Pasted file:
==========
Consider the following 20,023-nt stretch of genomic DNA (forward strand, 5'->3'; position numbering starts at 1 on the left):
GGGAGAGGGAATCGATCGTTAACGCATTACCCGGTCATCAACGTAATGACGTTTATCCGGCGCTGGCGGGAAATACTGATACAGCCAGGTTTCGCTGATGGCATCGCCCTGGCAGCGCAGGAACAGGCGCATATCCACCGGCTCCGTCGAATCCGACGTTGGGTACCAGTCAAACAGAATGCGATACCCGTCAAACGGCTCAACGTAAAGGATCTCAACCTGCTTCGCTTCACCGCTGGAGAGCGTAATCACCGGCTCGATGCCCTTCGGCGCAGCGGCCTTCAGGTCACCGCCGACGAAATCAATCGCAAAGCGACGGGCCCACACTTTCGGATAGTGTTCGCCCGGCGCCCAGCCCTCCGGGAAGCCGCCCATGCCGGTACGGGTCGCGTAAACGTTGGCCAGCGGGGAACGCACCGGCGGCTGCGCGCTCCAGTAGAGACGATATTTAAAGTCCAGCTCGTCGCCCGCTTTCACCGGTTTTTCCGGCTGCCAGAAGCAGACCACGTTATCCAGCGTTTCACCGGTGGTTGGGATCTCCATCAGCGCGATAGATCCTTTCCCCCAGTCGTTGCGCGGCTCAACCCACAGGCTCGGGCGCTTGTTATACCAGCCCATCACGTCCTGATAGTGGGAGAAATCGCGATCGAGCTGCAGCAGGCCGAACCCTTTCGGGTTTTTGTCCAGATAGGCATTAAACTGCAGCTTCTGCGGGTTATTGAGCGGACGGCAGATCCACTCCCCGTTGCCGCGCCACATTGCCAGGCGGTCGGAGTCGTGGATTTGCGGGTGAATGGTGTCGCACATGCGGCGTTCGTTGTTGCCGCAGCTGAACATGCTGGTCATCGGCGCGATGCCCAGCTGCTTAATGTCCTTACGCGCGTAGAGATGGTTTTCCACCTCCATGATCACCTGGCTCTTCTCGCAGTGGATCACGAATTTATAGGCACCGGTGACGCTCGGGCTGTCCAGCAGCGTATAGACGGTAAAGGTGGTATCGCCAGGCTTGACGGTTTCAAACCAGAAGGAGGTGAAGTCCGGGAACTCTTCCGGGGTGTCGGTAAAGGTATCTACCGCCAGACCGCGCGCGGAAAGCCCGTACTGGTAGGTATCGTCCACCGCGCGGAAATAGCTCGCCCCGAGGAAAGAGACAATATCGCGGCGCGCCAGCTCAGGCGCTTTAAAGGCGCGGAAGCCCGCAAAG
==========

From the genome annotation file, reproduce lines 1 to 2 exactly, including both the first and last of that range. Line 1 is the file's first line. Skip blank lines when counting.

Consider the following 20,023-nt stretch of genomic DNA (forward strand, 5'->3'; position numbering starts at 1 on the left):
GGGAGAGGGAATCGATCGTTAACGCATTACCCGGTCATCAACGTAATGACGTTTATCCGGCGCTGGCGGGAAATACTGATACAGCCAGGTTTCGCTGATGGCATCGCCCTGGCAGCGCAGGAACAGGCGCATATCCACCGGCTCCGTCGAATCCGACGTTGGGTACCAGTCAAACAGAATGCGATACCCGTCAAACGGCTCAACGTAAAGGATCTCAACCTGCTTCGCTTCACCGCTGGAGAGCGTAATCACCGGCTCGATGCCCTTCGGCGCAGCGGCCTTCAGGTCACCGCCGACGAAATCAATCGCAAAGCGACGGGCCCACACTTTCGGATAGTGTTCGCCCGGCGCCCAGCCCTCCGGGAAGCCGCCCATGCCGGTACGGGTCGCGTAAACGTTGGCCAGCGGGGAACGCACCGGCGGCTGCGCGCTCCAGTAGAGACGATATTTAAAGTCCAGCTCGTCGCCCGCTTTCACCGGTTTTTCCGGCTGCCAGAAGCAGACCACGTTATCCAGCGTTTCACCGGTGGTTGGGATCTCCATCAGCGCGATAGATCCTTTCCCCCAGTCGTTGCGCGGCTCAACCCACAGGCTCGGGCGCTTGTTATACCAGCCCATCACGTCCTGATAGTGGGAGAAATCGCGATCGAGCTGCAGCAGGCCGAACCCTTTCGGGTTTTTGTCCAGATAGGCATTAAACTGCAGCTTCTGCGGGTTATTGAGCGGACGGCAGATCCACTCCCCGTTGCCGCGCCACATTGCCAGGCGGTCGGAGTCGTGGATTTGCGGGTGAATGGTGTCGCACATGCGGCGTTCGTTGTTGCCGCAGCTGAACATGCTGGTCATCGGCGCGATGCCCAGCTGCTTAATGTCCTTACGCGCGTAGAGATGGTTTTCCACCTCCATGATCACCTGGCTCTTCTCGCAGTGGATCACGAATTTATAGGCACCGGTGACGCTCGGGCTGTCCAGCAGCGTATAGACGGTAAAGGTGGTATCGCCAGGCTTGACGGTTTCAAACCAGAAGGAGGTGAAGTCCGGGAACTCTTCCGGGGTGTCGGTAAAGGTATCTACCGCCAGACCGCGCGCGGAAAGCCCGTACTGGTAGGTATCGTCCACCGCGCGGAAATAGCTCGCCCCGAGGAAAGAGACAATATCGCGGCGCGCCAGCTCAGGCGCTTTAAAGGCGCGGAAGCCCGCAAAG